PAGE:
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Monday, June 01, 2009

More Thoughts About Secession

Here are more of my thoughts about the secession/10th Amendment issue.

First,I included my entire original post in quotes.

"Secession from any country is a drastic measure that can't be taken lightly, most especially from one with such a long and successful history. Doing so during what should be the happy early moments of our first black presidency doesn't make it easier. Reading about the Pre-Revolutionary period makes one aware how far fetched the break which we now see as positive and inevitable seemed at the time.

Take my word for it, I don't take it lightly but I think bringing up and realistically using this threat may provide the only near term path towards fixing our nation.

Living, at this moment in Western PA, and having lived my entire life deep in one "blue state" or another, I find it almost impossible to see broad support for a return to the Constitution or fiscal sanity.

As the long political divide between "red" and "blue" states becomes deeper, two paths seem to be emerging. The first is the continuation as a nation loyal to it's geographical borders, but not it's political and philosophical ones, in which at best- only small relative degrees of freedom remain; a nation too crippled and bankrupt to remain whole for long. The second being a move towards two nations in which- at least one has a near term possibility of returning to the Constitution.

The trick in my opinion is to focus less on convincing the most extreme "blue states" they are on the wrong path than in more thoroughly educating and creating deep broad support for the original values in the states already trending red. Remember that as separation seems more likely--this trend will be aided by an influx of new liberty loving refugees from the socialist republics.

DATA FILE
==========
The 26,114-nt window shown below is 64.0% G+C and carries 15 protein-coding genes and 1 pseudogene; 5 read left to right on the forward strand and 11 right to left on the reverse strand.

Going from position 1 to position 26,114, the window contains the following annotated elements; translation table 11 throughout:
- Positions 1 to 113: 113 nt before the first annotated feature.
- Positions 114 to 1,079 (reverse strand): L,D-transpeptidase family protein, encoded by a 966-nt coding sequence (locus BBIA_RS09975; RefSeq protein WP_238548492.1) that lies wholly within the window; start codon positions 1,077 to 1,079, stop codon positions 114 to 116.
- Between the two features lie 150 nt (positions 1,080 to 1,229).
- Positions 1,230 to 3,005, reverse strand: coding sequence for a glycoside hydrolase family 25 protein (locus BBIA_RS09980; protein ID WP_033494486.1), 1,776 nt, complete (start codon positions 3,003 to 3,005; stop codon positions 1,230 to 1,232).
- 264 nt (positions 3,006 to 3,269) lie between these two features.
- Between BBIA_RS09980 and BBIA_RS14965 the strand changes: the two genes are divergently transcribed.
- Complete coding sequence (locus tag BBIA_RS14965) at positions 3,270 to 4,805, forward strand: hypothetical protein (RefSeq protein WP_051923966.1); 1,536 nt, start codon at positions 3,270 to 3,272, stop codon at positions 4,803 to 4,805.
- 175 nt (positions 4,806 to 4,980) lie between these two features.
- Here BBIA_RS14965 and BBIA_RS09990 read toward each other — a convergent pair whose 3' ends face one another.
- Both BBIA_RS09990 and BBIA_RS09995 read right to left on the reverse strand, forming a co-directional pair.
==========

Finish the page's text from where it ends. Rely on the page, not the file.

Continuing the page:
A consistent trend of states asserting their sovereignty and directly affirming loyalty to the original meaning of the Constitution- may help knock enough sense into people to forestall a final breakup.

All thoughts are appreciated. Please understand, that our Federal government's total liabilities in relation to it's GDP are already far beyond what has sunk most nations. We are at a point of extreme crisis."

This lead to a two very good comments which you can read here as well as my response.I think Nancy Hart's statement cuts to the heart of the matter.

"Secession does sound rather extreme; however, are we not in an extreme place in our country's history? And are not states' rights under attack from the Federal government's ever-increasing efforts to tread on these rights and all the citizens living in those states (you know, the USA!).? I think we should review the 10th amendment and back the efforts of a coalition on behalf of this amendment."

Here was my response.

It really comes down to your opinion on the position our country is in. I think the facts show that it's pretty extreme. Federal liabilities already acknowledged are already something like 4x all private debt levels and interest alone on this debt will in a few decades take up close to half the federal budget or much worse if rates rise. The dollar is near all time lows and gold near all time highs.